Editor’s note: This report is an excerpt from the Stratas Advisors weekly Short-Term Outlook service analysis, which covers a period of eight quarters and provides monthly forecasts for crude oil, natural gas, NGL, refined products, base petrochemicals and biofuels.]

The price of Brent crude ended the week at $91.63 after closing the previous week at $97.92. The price of WTI ended the week at $85.61 after closing the previous week $92.64.


In our previous note published at the beginning of last week, we put forth the view that the market overreacted to the recently announced production cut from OPEC+ for several reasons:

  • The actual supply reduction will be significantly less than the announced cut because many members of OPEC+ have been struggling to meet production targets
  • Crude Inventory levels in the U.S. are greater than for the same period during 2021, as well as the levels of 2019 and 2018.
  • The U.S. economy continues to show weakness—as are the economies of Europe and China—and the global economic growth is trending downward
  • While product inventories are relatively low, demand growth has been tepid and slowing down

Developments that occurred last week highlighted each of the above points:

  • The emerging consensus view is that the OPEC+ supply cut will be in the range of 1 million bbl/d—about half of the announced cut
  • Furthermore, it is worth noting that Saudi Aramco seems to be planning to export full November contract volumes of crude oil to customers in North Asia
  • According to the latest weekly Energy Information Administration (EIA) report, U.S. crude inventories increased by 9.88 million bbl/d—and in comparison, to the same period during 2021, crude inventories are greater by 12.11 million barrels, 13.51 million barrels above the level of 2019, and 29.13 million barrels more than in 2018
  • Recent statements from the International Monetary Fund (IMF) further emphasized the growing risk stemming from inflation, concerns about the supply of energy and food, and higher interest rates, and that the global economy is being pushed towards a recession with the possibility that the worse is yet to come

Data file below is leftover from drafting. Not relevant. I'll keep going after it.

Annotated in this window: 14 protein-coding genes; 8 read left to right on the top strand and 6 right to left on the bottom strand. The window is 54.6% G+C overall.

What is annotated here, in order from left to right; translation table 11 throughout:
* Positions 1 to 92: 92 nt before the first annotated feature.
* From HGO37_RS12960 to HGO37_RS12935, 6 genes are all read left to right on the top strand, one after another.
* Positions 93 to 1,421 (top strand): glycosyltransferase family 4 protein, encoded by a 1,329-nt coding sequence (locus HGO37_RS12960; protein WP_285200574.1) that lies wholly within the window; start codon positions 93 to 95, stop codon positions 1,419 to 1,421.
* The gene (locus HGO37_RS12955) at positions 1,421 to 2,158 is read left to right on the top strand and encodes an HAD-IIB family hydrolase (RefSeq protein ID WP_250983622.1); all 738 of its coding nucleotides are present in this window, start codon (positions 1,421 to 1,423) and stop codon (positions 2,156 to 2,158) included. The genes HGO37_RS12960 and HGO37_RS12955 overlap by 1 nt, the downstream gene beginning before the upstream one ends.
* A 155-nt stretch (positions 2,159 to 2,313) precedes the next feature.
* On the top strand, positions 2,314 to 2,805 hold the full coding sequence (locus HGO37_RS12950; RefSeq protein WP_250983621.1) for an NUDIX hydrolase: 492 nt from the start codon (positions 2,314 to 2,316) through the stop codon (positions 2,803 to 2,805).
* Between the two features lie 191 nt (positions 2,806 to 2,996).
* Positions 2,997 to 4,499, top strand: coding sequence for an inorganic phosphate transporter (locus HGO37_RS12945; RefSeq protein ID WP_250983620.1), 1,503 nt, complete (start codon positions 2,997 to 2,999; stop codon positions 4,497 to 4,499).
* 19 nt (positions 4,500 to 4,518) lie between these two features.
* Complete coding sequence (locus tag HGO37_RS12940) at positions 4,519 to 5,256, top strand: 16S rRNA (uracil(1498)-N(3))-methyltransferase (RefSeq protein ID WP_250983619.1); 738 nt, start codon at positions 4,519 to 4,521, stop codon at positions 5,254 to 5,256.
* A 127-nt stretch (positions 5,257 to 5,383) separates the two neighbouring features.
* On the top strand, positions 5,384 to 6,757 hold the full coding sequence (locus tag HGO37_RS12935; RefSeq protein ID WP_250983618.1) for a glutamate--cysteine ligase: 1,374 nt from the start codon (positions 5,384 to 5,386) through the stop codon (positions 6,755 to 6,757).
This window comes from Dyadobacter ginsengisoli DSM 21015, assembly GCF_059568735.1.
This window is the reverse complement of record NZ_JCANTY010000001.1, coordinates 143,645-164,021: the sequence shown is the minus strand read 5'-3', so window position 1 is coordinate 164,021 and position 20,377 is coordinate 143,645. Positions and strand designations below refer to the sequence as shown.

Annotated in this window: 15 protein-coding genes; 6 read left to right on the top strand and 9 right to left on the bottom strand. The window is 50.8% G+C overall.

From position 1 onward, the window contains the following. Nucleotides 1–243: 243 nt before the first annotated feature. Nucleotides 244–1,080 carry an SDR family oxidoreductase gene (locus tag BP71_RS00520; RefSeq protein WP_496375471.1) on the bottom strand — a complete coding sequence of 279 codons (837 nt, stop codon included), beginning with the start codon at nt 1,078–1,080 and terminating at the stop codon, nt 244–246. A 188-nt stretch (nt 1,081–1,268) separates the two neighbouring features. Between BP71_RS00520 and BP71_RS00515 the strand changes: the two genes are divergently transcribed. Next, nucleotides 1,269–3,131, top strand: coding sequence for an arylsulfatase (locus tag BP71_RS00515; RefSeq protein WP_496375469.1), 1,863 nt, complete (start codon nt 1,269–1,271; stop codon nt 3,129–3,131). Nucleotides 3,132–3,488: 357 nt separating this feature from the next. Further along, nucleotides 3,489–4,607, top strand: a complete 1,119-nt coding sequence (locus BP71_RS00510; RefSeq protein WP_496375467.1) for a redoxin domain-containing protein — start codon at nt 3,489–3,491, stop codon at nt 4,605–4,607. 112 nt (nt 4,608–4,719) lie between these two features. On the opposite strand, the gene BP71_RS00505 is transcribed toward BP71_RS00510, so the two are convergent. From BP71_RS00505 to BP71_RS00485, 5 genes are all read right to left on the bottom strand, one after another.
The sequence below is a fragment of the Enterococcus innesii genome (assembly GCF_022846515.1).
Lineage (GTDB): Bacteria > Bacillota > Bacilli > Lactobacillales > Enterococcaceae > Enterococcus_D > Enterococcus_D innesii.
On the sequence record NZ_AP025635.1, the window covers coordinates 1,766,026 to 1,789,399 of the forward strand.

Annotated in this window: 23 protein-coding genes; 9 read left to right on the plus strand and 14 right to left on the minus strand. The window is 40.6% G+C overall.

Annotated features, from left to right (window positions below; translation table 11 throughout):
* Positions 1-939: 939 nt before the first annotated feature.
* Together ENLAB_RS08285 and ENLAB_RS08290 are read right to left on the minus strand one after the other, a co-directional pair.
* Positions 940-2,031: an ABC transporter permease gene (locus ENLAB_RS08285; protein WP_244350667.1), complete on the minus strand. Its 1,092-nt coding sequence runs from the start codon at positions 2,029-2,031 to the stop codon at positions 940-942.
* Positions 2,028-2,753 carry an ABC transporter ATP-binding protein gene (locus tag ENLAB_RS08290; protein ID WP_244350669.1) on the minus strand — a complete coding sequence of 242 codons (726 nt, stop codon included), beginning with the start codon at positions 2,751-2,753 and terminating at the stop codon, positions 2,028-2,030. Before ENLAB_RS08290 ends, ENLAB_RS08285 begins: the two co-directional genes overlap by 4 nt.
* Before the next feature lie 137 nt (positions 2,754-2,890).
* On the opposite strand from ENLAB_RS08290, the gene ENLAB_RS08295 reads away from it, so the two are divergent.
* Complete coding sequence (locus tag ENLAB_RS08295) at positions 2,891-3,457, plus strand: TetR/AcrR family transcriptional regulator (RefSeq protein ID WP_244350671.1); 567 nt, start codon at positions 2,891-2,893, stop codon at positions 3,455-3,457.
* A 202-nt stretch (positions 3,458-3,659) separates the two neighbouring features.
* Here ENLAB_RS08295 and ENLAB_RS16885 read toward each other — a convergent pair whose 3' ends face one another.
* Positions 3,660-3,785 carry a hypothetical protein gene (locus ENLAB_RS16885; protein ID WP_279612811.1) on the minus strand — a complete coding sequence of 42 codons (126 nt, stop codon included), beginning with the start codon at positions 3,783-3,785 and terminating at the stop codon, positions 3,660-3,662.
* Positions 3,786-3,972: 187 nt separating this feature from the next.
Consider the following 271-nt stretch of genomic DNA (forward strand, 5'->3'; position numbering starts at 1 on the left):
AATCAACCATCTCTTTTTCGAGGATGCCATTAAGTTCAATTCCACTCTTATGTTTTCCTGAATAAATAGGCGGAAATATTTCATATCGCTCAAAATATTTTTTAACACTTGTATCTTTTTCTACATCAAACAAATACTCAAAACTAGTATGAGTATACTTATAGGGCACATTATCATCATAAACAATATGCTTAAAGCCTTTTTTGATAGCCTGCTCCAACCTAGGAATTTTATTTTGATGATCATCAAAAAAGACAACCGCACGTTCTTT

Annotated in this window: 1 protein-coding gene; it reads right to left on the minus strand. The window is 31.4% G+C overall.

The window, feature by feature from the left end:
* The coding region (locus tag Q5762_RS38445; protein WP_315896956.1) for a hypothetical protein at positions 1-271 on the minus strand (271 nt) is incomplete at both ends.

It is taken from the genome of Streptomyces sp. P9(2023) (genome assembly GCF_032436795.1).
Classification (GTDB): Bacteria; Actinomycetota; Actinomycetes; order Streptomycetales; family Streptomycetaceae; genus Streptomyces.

• The research arm of OPEC reduced its forecast for oil demand growth in 2022 to 2.64 million bbl/d from its previous forecast of 3.1 million bbl/d (in comparison, Stratas Advisors has been forecasting since the second quarter that global demand will increase by 2.2 million bbl/d during 2022)

With respect to the upcoming week, we are expecting that there will be more downward pressure on oil prices. For a complete forecast of energy prices, including crude oil and refined products, please refer to our Short-term Outlook.

About the Author: John E. Paise, president of Stratas Advisors, is responsible for managing the research and consulting business worldwide. Prior to joining Stratas Advisors, Paisie was a partner with PFC Energy, a strategic consultancy based in Washington, D.C., where he led a global practice focused on helping clients (including IOCs, NOC, independent oil companies and governments) to understand the future market environment and competitive landscape, set an appropriate strategic direction and implement strategic initiatives. He worked more than eight years with IBM Consulting (formerly PriceWaterhouseCoopers, PwC Consulting) as an associate partner in the strategic change practice focused on the energy sector while residing in Houston, Singapore, Beijing and London.